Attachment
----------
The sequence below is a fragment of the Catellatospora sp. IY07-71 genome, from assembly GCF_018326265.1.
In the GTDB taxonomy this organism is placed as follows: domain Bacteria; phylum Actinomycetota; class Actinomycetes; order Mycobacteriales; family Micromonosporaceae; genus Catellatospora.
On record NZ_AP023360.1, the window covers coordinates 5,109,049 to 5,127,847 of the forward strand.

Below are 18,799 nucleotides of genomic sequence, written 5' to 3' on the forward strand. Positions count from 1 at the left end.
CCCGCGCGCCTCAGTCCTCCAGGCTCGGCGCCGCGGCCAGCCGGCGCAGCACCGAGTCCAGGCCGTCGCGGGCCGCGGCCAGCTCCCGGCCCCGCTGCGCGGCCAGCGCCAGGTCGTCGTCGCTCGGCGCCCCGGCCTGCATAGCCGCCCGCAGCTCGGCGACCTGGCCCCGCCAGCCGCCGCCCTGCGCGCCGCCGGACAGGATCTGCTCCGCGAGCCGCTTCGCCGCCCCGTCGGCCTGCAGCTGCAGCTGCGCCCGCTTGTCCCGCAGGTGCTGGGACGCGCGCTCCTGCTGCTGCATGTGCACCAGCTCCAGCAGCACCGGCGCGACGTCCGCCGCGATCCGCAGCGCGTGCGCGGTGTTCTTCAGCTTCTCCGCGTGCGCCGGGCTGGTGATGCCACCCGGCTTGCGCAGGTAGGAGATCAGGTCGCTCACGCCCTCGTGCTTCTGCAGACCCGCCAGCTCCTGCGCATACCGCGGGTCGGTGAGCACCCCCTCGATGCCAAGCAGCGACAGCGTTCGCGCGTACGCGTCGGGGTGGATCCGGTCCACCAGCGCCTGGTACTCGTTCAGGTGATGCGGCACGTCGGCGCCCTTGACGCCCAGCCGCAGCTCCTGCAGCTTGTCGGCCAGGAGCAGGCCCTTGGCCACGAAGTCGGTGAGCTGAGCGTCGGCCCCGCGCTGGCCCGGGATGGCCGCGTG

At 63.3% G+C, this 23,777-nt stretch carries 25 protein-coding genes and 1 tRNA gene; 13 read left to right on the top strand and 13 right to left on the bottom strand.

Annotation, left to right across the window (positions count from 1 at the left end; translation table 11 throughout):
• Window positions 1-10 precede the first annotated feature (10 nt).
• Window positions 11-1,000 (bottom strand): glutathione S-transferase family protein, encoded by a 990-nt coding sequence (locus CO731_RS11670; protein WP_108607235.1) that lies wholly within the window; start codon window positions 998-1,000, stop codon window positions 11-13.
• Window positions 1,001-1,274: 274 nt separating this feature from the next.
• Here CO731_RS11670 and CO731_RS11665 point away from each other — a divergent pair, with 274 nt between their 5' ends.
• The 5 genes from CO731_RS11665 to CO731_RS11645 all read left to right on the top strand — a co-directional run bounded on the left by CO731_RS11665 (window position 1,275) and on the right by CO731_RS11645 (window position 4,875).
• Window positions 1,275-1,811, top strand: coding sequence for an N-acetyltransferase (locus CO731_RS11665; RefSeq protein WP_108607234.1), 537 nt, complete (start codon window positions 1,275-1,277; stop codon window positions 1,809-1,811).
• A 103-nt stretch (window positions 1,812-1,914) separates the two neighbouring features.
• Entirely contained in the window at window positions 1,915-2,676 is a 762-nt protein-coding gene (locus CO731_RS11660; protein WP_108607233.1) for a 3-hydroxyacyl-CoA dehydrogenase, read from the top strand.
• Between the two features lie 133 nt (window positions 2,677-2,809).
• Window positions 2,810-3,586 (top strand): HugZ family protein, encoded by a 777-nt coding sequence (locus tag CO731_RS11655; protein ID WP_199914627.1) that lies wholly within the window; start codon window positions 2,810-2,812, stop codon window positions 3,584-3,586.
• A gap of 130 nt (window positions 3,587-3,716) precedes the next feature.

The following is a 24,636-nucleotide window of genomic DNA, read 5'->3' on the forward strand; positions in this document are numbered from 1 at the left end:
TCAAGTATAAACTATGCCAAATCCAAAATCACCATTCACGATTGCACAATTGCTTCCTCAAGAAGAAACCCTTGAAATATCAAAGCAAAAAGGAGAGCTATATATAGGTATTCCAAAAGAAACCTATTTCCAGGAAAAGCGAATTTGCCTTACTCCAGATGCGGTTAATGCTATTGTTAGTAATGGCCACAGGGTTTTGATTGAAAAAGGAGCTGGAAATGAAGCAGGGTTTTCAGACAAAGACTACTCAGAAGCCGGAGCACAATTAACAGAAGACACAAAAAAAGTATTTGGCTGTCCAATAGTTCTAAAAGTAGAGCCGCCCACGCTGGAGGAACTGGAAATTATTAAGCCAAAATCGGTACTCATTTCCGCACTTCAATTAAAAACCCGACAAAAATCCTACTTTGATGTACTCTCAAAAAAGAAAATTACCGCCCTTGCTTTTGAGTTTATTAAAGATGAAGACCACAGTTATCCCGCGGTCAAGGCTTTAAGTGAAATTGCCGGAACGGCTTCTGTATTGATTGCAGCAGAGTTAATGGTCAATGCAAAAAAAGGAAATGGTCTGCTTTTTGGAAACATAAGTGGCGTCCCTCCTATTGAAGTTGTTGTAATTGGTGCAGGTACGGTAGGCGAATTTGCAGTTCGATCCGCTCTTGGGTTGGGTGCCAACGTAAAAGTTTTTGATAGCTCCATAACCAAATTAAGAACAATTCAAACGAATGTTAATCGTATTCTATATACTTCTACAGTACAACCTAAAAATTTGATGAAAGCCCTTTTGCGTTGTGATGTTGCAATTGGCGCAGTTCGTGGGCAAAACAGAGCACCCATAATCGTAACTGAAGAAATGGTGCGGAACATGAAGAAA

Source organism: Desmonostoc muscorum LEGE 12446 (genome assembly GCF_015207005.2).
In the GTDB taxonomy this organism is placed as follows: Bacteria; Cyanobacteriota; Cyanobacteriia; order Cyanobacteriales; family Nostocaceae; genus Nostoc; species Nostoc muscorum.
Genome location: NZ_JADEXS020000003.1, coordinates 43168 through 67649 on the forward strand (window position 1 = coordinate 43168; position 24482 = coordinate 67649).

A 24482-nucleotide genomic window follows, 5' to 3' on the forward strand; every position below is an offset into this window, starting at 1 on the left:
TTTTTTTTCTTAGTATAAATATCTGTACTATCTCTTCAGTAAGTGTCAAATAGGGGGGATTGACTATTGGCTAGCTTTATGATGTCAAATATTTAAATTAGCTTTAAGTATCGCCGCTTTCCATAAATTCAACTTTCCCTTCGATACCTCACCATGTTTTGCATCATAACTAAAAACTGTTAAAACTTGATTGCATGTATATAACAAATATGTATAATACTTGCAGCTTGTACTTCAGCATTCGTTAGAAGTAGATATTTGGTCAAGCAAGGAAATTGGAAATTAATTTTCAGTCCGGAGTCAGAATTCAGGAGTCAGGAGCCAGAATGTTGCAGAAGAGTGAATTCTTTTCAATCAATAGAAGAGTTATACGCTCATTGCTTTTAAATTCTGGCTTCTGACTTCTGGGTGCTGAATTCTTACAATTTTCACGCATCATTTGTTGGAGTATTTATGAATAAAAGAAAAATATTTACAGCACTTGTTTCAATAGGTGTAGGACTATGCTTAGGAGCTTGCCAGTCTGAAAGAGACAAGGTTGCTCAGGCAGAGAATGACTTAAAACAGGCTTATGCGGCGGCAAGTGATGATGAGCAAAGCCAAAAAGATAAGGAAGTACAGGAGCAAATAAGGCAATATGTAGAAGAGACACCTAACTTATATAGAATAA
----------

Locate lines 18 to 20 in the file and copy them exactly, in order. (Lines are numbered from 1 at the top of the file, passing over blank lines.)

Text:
• A gap of 130 nt (window positions 3,587-3,716) precedes the next feature.

The following is a 24,636-nucleotide window of genomic DNA, read 5'->3' on the forward strand; positions in this document are numbered from 1 at the left end:
TCAAGTATAAACTATGCCAAATCCAAAATCACCATTCACGATTGCACAATTGCTTCCTCAAGAAGAAACCCTTGAAATATCAAAGCAAAAAGGAGAGCTATATATAGGTATTCCAAAAGAAACCTATTTCCAGGAAAAGCGAATTTGCCTTACTCCAGATGCGGTTAATGCTATTGTTAGTAATGGCCACAGGGTTTTGATTGAAAAAGGAGCTGGAAATGAAGCAGGGTTTTCAGACAAAGACTACTCAGAAGCCGGAGCACAATTAACAGAAGACACAAAAAAAGTATTTGGCTGTCCAATAGTTCTAAAAGTAGAGCCGCCCACGCTGGAGGAACTGGAAATTATTAAGCCAAAATCGGTACTCATTTCCGCACTTCAATTAAAAACCCGACAAAAATCCTACTTTGATGTACTCTCAAAAAAGAAAATTACCGCCCTTGCTTTTGAGTTTATTAAAGATGAAGACCACAGTTATCCCGCGGTCAAGGCTTTAAGTGAAATTGCCGGAACGGCTTCTGTATTGATTGCAGCAGAGTTAATGGTCAATGCAAAAAAAGGAAATGGTCTGCTTTTTGGAAACATAAGTGGCGTCCCTCCTATTGAAGTTGTTGTAATTGGTGCAGGTACGGTAGGCGAATTTGCAGTTCGATCCGCTCTTGGGTTGGGTGCCAACGTAAAAGTTTTTGATAGCTCCATAACCAAATTAAGAACAATTCAAACGAATGTTAATCGTATTCTATATACTTCTACAGTACAACCTAAAAATTTGATGAAAGCCCTTTTGCGTTGTGATGTTGCAATTGGCGCAGTTCGTGGGCAAAACAGAGCACCCATAATCGTAACTGAAGAAATGGTGCGGAACATGAAGAAA